Mark – Almond / Johnny Almond Music Machine / Jon-Mark

Tuesday, October 6th, 2009

markalmondwhat,Blue Thumb, Deram, Bob Krasnow, John Mayall, Marianne Faithfull, Columbia, Patto, Joe Cocker & The Grease Band, Mark - Almond, Johnny Almond Music Machine,  Jon - Mark

Listen: What Am I Living For / Mark – Almond MarkAlmondWhatAmILiving.mp3

markalmondcityusa, Blue Thumb, Deram, Bob Krasnow, John Mayall, Marianne Faithfull, Columbia, Patto, Joe Cocker & The Grease Band, Mark - Almond, Johnny Almond Music Machine,  Jon-Mark

Listen: The City / Mark – Almond MarkAlmondTheCity.mp3

I was lucky enough to see one of the early shows John Mayall did in support of his then brand new album TURNING POINT, basically himself, Jon Mark, Johnny Almond and Steven Thompson. A fantastic drumless lineup – so different at the time. If you have the album, well the live show was exactly the same. A perfect evening.

Always on the move musically, John Mayall soon reinvented himself, possibly due to the formation of Mark – Almond. They too, were a super good act live. Several of the songs from their first two albums on Bob Krasnow’s Blue Thumb label were progressive radio staples, including ‘The City’. It was frankly shocking to hear it on a JetBlue flight recently via their Sirius radio feed. It had been years since that came out of any radio. Got to hand it to Sirius, they play a lot of great stuff.

Learn something everyday: I was completely sure ‘What Am I Living For’ had charted, even peaking in 30′s/40′s on Billboard’s Top 100. Not so. Never even entered. I heard it often as a current during the summer of ’72. It was a high point of the live show as well.

Mark – Almond double billed often with plain and simple guitar bands during their 4-5 year run. Despite the company, every audience listened and appreciated their undeniable musical superiority. Jon Mark, the consummate acoustic, 12 string player, with Johnny Almond at his side, swaying to the music, eyes closed. His seemingly euphoric state took up almost as much stage time as his playing, which by the way, was superb.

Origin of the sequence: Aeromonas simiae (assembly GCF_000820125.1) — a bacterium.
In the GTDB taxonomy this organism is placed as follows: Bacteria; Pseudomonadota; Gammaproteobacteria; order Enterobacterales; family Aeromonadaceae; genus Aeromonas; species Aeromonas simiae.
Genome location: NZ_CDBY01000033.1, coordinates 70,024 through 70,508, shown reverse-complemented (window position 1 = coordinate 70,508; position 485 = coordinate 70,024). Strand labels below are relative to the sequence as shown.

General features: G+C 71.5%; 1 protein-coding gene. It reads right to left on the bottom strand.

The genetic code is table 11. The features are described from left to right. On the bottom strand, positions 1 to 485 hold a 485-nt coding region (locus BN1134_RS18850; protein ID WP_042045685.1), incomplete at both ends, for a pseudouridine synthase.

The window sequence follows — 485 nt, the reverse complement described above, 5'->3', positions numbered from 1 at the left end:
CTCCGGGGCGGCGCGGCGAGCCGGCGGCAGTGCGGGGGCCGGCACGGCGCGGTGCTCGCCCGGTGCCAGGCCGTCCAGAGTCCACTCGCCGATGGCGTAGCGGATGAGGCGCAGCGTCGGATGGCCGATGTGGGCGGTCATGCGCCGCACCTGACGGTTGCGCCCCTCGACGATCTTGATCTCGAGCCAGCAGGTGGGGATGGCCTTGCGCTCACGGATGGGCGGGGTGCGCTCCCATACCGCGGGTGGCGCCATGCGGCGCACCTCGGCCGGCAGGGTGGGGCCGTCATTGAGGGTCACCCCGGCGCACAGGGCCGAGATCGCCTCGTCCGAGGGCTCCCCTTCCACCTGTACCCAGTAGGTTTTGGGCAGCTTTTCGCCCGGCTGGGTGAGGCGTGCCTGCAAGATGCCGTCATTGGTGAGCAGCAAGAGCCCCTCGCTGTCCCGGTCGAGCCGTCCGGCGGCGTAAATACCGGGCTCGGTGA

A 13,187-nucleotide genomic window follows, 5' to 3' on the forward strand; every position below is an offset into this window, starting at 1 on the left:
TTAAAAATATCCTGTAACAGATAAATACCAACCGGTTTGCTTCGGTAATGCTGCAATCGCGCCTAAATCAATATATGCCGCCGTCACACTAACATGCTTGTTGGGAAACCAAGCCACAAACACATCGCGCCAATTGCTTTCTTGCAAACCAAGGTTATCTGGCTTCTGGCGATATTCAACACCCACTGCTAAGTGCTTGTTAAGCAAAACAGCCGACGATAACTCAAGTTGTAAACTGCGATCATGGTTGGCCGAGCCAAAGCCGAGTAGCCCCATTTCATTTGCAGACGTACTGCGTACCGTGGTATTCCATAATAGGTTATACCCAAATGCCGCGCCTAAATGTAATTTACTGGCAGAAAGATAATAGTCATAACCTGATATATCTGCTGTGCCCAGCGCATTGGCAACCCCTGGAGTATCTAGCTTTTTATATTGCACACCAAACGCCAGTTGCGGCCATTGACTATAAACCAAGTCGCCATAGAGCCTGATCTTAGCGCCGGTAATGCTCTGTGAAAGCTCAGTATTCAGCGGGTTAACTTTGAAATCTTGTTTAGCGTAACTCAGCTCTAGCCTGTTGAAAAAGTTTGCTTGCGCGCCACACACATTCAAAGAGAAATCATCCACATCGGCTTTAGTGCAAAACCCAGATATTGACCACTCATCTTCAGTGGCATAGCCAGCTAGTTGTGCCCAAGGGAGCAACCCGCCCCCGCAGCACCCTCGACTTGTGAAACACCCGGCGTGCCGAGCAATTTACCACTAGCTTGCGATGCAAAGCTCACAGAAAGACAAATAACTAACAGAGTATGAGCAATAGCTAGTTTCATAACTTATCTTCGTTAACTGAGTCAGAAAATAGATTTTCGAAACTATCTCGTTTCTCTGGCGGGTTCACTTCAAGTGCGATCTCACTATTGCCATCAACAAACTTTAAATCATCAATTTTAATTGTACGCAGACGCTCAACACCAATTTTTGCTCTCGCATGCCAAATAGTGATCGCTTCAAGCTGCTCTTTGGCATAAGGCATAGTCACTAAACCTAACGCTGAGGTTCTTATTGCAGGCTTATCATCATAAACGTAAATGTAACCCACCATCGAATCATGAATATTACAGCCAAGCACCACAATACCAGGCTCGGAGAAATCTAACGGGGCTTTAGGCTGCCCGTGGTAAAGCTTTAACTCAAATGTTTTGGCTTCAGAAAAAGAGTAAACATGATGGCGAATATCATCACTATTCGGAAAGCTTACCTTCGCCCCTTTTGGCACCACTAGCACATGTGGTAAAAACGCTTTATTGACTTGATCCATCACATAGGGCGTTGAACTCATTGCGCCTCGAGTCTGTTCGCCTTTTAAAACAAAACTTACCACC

jalmonduka, Blue Thumb, Deram, Bob Krasnow, John Mayall, Marianne Faithfull, Columbia, Patto, Joe Cocker & The Grease Band, Mark - Almond, Johnny Almond Music Machine,  Jon-Mark

jalmondusa, Blue Thumb, Deram, Bob Krasnow, John Mayall, Marianne Faithfull, Columbia, Patto, Joe Cocker & The Grease Band, Mark - Almond, Johnny Almond Music Machine,  Jon-Mark

Listen: Solar Level / Johnny Almond Music Machine JohnnyAlmond.mp3

Prior to the John Mayall association and subsequent Mark – Almond period, Johnny Almond made a few albums for Deram’s jazz leaning long player roster (along with the likes of Henry Lowther, The John Cameron Quartet and The Mike Westbrook Orchestra). All highly desirable now, primarily for their sampling potentials, it’s interesting to think that the label would actually release singles from said endeavors, which even more oddly, I ended up liking a lot.

jonmarknightcomesdownukb, Blue Thumb, Deram, Bob Krasnow, John Mayall, Marianne Faithfull, Columbia, Patto, Joe Cocker & The Grease Band, Mark - Almond, Johnny Almond Music Machine,  Jon - Mark

jonmarkus, Blue Thumb, Deram, Bob Krasnow, John Mayall, Marianne Faithfull, Columbia, Patto, Joe Cocker & The Grease Band, Mark - Almond, Johnny Almond Music Machine,  Jon-Mark

Listen: Night Comes Down / Jon-Mark JonMarkNightComes.mp3

Jon Mark, in fact, started years earlier, playing guitar on various Marianne Faithfull singles, like ‘Come And Stay With Me’ and ‘Summer Nights’. It was during that period (’65) that he too recorded a version of the Shel Talmy written ‘Night Comes Down’, which I post a few days back by The Mickey Finn in a much more psychedelicized style.

The Mickey Finn

Thursday, October 1st, 2009

mickeyfinnnightcomesusa, The Mickey Finn, T. Rex, Shel Talmy, World Artists, Jimmy Page

Listen: Night Comes Down / The Mickey Finn MickeyFinnNight.mp3

Often confused with the bongo player from T. Rex, this is actually a band, not that person. The Mickey Finn’s career highpoint, according to most, was a two single association with producer Shel Talmy. And if you want to have your heart freeze for kicks, check out his discography.

Out of that came ‘Night Comes Down’ / ‘This Sporting Life’, their only US release via World Artists. Seems Shel Talmy had some juice there, having produced a few big hits for Chad & Jeremy. Although not listed on the above discography, I do believe he also produced The Moments version of Ray Davies’ ‘You Really Got Me’ for the label. The Moments were Steve Marriott’s first band, predating The Small Faces. That single, as with The Mickey Finn release, are stupid rare, making them very fun items to have and hold.

I got an unsolicited call from Shel Talmy many years back, I think when I was either at Elektra or Island. He had moved to LA, and was looking for work, still in that has-been stretch, not yet having graduated to legend status. I foolishly didn’t follow up, not necessarily with getting him some work, but neither forging a friendship, something I do regret.

mickeyfinnidoloveuk, The Mickey Finn, T. Rex, Shel Talmy, World Artists, Jimmy Page

Listen: I Do Love You / The Mickey Finn MickeyFinnIDoLove.mp3

Of lesser notoriaty is the band’s ’66 single “I Do Love You’. And I’m not sure why. Even amongst those who live for all things underrated, this is very underrated. It starts out noticeably similar to ‘Heart Trouble’ by The Eyes Of Blue, and then proceeds to a perfect groove a la The Foundations. I’d give anything to know how many copies would have been pressed of a single like this.